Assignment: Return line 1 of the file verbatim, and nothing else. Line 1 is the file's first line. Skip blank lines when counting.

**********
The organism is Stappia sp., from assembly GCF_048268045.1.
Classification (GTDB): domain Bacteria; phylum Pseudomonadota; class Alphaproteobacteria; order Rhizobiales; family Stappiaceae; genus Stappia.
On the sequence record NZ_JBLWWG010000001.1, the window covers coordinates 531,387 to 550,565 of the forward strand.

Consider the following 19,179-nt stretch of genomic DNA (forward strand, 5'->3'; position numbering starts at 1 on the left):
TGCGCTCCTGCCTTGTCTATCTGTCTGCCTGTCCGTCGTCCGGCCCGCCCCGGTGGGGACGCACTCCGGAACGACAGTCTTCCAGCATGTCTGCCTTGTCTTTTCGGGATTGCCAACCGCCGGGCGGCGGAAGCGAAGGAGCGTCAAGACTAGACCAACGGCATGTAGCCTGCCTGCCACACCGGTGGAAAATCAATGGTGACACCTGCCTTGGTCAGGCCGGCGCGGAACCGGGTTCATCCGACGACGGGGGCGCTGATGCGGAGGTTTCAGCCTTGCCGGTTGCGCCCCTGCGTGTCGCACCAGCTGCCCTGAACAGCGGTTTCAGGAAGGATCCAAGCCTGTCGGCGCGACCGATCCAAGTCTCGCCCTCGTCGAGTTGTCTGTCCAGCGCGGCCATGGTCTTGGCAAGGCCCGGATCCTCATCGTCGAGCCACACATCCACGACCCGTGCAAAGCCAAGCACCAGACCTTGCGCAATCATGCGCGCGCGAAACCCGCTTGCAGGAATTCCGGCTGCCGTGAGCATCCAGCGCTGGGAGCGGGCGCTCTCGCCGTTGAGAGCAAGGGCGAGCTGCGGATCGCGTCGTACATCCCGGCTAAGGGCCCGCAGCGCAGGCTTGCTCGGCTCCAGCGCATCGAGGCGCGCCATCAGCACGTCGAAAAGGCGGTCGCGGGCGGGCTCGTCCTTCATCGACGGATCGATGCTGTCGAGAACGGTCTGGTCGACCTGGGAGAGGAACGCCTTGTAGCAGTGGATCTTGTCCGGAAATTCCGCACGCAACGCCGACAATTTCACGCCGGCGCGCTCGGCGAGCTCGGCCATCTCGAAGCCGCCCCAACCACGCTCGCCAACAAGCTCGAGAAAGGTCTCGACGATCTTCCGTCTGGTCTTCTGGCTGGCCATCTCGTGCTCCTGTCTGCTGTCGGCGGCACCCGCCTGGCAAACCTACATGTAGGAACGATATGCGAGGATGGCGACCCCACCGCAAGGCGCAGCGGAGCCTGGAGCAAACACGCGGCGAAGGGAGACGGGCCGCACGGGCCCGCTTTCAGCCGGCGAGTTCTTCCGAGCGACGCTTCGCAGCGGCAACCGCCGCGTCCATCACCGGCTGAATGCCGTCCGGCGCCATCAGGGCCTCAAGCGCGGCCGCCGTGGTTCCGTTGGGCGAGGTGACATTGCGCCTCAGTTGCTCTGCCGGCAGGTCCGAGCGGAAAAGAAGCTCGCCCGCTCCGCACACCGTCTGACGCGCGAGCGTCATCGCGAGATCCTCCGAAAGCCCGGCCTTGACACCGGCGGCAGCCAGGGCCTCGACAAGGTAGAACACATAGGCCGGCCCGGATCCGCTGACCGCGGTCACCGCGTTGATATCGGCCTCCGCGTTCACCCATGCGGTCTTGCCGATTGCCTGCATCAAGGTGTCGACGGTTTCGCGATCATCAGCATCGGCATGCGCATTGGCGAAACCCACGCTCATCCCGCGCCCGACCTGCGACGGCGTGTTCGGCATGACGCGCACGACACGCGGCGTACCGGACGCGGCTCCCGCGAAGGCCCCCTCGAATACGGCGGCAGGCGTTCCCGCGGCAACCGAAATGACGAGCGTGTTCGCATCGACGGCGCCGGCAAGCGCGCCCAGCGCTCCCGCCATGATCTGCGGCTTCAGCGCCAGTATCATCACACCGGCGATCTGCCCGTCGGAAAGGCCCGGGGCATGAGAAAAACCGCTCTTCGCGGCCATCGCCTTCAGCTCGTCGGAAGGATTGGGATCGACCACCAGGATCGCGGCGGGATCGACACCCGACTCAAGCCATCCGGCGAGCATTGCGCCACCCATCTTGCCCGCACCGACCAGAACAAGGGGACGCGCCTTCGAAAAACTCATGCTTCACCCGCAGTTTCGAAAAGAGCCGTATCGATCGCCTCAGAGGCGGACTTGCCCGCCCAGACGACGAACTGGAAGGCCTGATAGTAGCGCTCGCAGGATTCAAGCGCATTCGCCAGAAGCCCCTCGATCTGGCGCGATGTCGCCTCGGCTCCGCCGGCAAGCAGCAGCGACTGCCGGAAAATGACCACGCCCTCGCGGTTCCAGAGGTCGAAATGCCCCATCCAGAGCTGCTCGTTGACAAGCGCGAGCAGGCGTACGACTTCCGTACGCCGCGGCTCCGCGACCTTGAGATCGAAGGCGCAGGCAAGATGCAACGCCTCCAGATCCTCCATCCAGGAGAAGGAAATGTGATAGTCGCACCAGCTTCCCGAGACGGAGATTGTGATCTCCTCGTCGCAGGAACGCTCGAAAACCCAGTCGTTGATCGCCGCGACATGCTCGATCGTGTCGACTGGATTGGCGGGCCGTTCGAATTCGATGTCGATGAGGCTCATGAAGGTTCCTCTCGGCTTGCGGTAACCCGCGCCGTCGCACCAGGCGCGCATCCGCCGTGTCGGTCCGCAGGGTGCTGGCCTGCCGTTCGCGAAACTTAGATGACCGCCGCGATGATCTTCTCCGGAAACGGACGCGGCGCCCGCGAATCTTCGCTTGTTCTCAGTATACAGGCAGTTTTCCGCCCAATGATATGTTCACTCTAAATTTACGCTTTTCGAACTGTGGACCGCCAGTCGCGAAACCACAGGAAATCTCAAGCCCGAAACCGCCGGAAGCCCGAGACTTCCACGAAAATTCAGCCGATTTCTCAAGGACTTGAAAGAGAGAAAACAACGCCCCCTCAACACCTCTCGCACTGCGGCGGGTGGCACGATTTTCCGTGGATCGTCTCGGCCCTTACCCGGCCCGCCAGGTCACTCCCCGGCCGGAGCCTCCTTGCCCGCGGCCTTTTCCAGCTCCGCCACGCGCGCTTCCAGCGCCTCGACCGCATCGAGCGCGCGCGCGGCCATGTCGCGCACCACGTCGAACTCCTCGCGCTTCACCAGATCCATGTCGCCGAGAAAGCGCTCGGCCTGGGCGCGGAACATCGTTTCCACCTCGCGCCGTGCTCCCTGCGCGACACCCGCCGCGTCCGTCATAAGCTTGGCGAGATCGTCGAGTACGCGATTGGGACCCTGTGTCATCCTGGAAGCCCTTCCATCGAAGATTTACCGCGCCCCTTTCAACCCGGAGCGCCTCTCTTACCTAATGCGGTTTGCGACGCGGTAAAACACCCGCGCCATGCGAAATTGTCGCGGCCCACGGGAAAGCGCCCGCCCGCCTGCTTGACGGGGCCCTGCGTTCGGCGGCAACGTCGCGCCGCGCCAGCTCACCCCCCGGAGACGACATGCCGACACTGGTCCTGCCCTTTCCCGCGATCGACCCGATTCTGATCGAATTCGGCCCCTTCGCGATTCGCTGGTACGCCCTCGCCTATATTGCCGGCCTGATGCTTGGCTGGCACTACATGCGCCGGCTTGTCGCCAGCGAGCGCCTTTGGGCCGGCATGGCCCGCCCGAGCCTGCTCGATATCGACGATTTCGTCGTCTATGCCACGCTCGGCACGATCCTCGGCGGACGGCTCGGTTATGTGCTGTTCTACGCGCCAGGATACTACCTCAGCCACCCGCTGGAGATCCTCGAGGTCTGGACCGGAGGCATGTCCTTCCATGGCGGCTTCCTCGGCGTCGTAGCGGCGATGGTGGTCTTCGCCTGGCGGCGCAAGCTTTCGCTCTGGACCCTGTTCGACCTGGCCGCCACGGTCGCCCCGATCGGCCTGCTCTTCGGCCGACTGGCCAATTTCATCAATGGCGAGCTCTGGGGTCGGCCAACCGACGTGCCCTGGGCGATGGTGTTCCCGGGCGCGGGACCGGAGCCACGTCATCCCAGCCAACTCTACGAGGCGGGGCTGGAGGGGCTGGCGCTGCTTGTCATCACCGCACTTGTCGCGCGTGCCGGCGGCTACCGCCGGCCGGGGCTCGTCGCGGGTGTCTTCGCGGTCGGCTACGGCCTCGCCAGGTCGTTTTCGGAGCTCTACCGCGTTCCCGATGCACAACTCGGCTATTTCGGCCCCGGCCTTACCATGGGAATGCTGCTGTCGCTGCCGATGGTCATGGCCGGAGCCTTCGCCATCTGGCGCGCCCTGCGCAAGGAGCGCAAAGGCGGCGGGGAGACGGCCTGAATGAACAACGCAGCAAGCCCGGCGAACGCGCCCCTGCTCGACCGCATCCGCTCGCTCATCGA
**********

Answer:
The organism is Stappia sp., from assembly GCF_048268045.1.